I am cookbook obsessed.
I have a bookcase full of them. My Barnes & Noble wish list is loaded with them. Through the years I have tried to pare them down, getting rid of the ones I never used or didn’t like, donating them to friends and libraries and shelters, yet I still have dozens and I still want more!
Apparently I am not the only one. In the bookselling world – you know actual books, you can touch and feel and bend and that, yes, require the sacrifice of a tree – book sales are down, but COOKbook sales are up!
Makes some sense when you consider the success of reality TV shows like Top Chef (my fave) on Bravo TV and the popularity of Food Network and Cooking Channel. Chefs are household names now so it does seem natural that when a celebrity chef writes a book the masses will buy it. Even food bloggers have turned cookbook writers with great success, think most recently Deb Perelman of Smitten Kitchen fame.
I do find it a bit interesting though since all you have to do in this day and age is google any recipe or even ingredient and you instantly have dozens of recipe variations to choose from.
But consider that cookbooks are way more than recipe books now.
No longer are they just lists of ingredients followed by instructions and if you are lucky a photo of the completed dish.
Photos fill nearly every page and in some books you get to see all the various stages of the making of a dish, not just the finished product. The photos are no longer bound into one or two sections in the middle of the book with maybe a couple dozen recipes represented and a note referring you from the recipe to the photo section of the book to see if what you made looks like what they made.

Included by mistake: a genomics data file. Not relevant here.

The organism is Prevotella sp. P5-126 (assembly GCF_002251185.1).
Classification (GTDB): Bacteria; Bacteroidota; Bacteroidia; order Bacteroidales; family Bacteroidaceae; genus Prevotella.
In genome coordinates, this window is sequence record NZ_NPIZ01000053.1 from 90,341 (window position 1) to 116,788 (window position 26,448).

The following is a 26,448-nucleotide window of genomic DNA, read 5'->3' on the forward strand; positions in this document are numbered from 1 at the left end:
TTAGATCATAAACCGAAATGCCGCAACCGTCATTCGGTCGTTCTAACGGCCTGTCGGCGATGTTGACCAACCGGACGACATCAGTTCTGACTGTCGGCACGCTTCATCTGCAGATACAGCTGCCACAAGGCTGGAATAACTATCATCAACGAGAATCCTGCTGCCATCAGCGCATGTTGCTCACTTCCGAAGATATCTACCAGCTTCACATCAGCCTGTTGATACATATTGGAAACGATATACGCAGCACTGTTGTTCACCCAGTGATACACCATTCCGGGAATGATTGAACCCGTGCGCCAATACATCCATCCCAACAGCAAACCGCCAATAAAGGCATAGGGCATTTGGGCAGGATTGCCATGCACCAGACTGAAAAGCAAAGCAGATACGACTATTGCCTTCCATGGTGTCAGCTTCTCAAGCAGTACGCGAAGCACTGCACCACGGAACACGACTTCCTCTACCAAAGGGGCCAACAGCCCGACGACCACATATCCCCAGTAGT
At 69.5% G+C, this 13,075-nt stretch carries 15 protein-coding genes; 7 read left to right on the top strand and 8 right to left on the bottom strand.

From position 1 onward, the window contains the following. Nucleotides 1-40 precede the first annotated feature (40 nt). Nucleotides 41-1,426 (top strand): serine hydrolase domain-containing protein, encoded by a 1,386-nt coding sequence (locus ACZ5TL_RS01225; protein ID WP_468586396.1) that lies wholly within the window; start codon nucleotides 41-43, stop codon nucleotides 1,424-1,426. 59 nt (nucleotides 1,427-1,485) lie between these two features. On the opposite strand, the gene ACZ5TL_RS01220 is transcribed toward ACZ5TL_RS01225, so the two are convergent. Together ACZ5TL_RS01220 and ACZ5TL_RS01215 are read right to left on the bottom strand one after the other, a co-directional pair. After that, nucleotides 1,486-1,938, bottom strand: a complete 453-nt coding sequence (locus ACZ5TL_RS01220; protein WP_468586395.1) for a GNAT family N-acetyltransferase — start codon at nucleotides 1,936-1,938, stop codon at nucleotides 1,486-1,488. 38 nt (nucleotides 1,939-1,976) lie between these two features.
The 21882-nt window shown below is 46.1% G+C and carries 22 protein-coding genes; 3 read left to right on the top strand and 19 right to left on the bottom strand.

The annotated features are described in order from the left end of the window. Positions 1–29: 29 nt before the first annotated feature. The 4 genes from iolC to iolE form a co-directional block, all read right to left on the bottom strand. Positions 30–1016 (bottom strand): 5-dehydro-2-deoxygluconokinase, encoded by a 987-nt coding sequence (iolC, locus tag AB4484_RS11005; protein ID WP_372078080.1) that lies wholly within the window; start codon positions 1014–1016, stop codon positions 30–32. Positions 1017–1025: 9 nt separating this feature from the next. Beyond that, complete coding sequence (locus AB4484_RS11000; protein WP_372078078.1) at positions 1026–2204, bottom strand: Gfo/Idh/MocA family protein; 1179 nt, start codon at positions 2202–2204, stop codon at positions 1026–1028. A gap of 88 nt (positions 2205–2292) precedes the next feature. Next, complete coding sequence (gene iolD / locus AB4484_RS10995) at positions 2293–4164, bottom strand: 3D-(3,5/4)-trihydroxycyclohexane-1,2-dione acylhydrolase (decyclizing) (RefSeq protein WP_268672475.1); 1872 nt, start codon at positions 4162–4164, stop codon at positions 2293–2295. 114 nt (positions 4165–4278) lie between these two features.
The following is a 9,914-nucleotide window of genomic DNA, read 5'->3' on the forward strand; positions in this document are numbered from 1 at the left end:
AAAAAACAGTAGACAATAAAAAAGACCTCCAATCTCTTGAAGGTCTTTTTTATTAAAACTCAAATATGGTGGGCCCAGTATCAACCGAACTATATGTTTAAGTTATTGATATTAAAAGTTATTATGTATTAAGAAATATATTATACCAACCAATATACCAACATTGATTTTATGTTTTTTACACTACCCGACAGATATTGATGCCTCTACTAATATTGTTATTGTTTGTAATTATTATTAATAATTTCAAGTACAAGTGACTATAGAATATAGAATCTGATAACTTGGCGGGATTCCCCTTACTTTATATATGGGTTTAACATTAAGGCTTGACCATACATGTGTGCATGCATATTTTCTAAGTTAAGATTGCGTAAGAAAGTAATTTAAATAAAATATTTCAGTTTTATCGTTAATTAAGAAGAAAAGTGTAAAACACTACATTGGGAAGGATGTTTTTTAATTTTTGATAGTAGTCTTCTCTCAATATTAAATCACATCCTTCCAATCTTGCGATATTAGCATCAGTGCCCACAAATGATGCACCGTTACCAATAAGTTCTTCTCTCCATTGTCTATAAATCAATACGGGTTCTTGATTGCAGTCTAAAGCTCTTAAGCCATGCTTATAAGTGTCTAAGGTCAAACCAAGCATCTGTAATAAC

Modern cookbooks are worthy of the coffee table.
Recipes are no longer just recipes. They have a story, a history, a connection to the chef who created it. They read like wonderful biographies or mini novels.
I love food, so I have always loved reading about food. But I never imagined I would take a cookbook with me to bed at night to read like it is the latest book from Gillian Flynn.
But a couple of years ago when I got New York Times’ writer Melissa Clark’s In the Kitchen with a Good Appetite that is just what I found myself doing, completely engaged in her stories about the food and how they affected her life and ultimately how to cook them.
Even technique driven books like Michael Ruhlman’s Twenty are a great read, of course that is a tribute to Ruhlman’s talent as a writer. Ruhlman again gets a lot of credit for my other favorite cookbooks – all of Thomas Keller’s books, which he helped write. These are gorgeous, lush books full of recipes with exquisitely detailed – often daunting instructions – that you doubt you will ever try, but they are oh-so-fun to read about and drool over.
Then one day you decide to take the plunge, wipe the drool off the page and try one out, and low and behold, you followed the instructions and it worked beautifully. All it took was some time and patience and you probably learned a new trick or two along the way!
I do love Keller’s books and Keller’s food and ideas about food, he is a master. I’m not going to say his are the first books I reach for to find a recipe, but they are often the ones where I find the most inspiration.
I have stared at my bookcase at times and had the idea to take a page – pun intended – out of Julie Powell’s book Julie & Julia and cook my way page-for-page through one of the books, as she did with Julia Child’s, and see what the journey is like. We’ll see.
For now I’m just going to enjoy adding to the Red Apron library, curling up with a good cookbook and getting inspired to create wonderful food!
I urge you to do the same!